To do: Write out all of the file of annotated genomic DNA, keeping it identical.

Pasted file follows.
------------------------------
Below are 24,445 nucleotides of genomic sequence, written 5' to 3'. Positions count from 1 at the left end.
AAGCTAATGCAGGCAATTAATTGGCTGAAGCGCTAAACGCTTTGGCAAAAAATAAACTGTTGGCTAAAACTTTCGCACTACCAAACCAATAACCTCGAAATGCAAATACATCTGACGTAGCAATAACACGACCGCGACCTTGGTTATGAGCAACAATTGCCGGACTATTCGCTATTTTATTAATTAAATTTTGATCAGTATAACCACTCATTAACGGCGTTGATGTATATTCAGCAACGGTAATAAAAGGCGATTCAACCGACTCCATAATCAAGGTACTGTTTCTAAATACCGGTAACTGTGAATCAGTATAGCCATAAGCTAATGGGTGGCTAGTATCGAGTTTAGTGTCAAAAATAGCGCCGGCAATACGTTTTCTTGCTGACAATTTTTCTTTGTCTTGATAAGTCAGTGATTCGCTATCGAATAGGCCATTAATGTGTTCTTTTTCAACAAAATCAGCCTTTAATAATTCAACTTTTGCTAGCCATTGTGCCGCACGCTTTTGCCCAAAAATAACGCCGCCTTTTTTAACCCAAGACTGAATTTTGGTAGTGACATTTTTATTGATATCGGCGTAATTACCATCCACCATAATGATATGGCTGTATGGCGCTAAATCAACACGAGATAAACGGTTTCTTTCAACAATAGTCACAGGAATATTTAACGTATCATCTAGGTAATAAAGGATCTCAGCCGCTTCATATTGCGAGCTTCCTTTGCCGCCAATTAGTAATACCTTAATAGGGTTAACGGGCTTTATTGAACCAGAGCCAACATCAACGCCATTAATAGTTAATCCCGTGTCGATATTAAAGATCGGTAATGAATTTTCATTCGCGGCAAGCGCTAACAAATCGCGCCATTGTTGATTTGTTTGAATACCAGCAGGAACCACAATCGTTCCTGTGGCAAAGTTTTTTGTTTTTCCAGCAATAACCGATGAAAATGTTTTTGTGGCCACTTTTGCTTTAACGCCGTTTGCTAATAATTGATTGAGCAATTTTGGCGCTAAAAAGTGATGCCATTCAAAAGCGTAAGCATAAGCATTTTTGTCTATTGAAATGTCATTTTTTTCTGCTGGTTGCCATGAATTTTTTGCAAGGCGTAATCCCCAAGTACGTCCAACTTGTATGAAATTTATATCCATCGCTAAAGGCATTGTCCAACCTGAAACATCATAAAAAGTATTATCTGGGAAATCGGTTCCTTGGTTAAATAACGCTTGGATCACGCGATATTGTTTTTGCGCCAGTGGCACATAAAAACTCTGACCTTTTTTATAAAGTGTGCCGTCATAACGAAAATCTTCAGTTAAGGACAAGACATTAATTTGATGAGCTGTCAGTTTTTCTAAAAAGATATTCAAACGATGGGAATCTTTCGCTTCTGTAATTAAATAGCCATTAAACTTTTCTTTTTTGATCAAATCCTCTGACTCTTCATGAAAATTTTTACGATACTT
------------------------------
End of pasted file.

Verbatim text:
Below are 24,445 nucleotides of genomic sequence, written 5' to 3'. Positions count from 1 at the left end.
AAGCTAATGCAGGCAATTAATTGGCTGAAGCGCTAAACGCTTTGGCAAAAAATAAACTGTTGGCTAAAACTTTCGCACTACCAAACCAATAACCTCGAAATGCAAATACATCTGACGTAGCAATAACACGACCGCGACCTTGGTTATGAGCAACAATTGCCGGACTATTCGCTATTTTATTAATTAAATTTTGATCAGTATAACCACTCATTAACGGCGTTGATGTATATTCAGCAACGGTAATAAAAGGCGATTCAACCGACTCCATAATCAAGGTACTGTTTCTAAATACCGGTAACTGTGAATCAGTATAGCCATAAGCTAATGGGTGGCTAGTATCGAGTTTAGTGTCAAAAATAGCGCCGGCAATACGTTTTCTTGCTGACAATTTTTCTTTGTCTTGATAAGTCAGTGATTCGCTATCGAATAGGCCATTAATGTGTTCTTTTTCAACAAAATCAGCCTTTAATAATTCAACTTTTGCTAGCCATTGTGCCGCACGCTTTTGCCCAAAAATAACGCCGCCTTTTTTAACCCAAGACTGAATTTTGGTAGTGACATTTTTATTGATATCGGCGTAATTACCATCCACCATAATGATATGGCTGTATGGCGCTAAATCAACACGAGATAAACGGTTTCTTTCAACAATAGTCACAGGAATATTTAACGTATCATCTAGGTAATAAAGGATCTCAGCCGCTTCATATTGCGAGCTTCCTTTGCCGCCAATTAGTAATACCTTAATAGGGTTAACGGGCTTTATTGAACCAGAGCCAACATCAACGCCATTAATAGTTAATCCCGTGTCGATATTAAAGATCGGTAATGAATTTTCATTCGCGGCAAGCGCTAACAAATCGCGCCATTGTTGATTTGTTTGAATACCAGCAGGAACCACAATCGTTCCTGTGGCAAAGTTTTTTGTTTTTCCAGCAATAACCGATGAAAATGTTTTTGTGGCCACTTTTGCTTTAACGCCGTTTGCTAATAATTGATTGAGCAATTTTGGCGCTAAAAAGTGATGCCATTCAAAAGCGTAAGCATAAGCATTTTTGTCTATTGAAATGTCATTTTTTTCTGCTGGTTGCCATGAATTTTTTGCAAGGCGTAATCCCCAAGTACGTCCAACTTGTATGAAATTTATATCCATCGCTAAAGGCATTGTCCAACCTGAAACATCATAAAAAGTATTATCTGGGAAATCGGTTCCTTGGTTAAATAACGCTTGGATCACGCGATATTGTTTTTGCGCCAGTGGCACATAAAAACTCTGACCTTTTTTATAAAGTGTGCCGTCATAACGAAAATCTTCAGTTAAGGACAAGACATTAATTTGATGAGCTGTCAGTTTTTCTAAAAAGATATTCAAACGATGGGAATCTTTCGCTTCTGTAATTAAATAGCCATTAAACTTTTCTTTTTTGATCAAATCCTCTGACTCTTCATGAAAATTTTTACGATACTT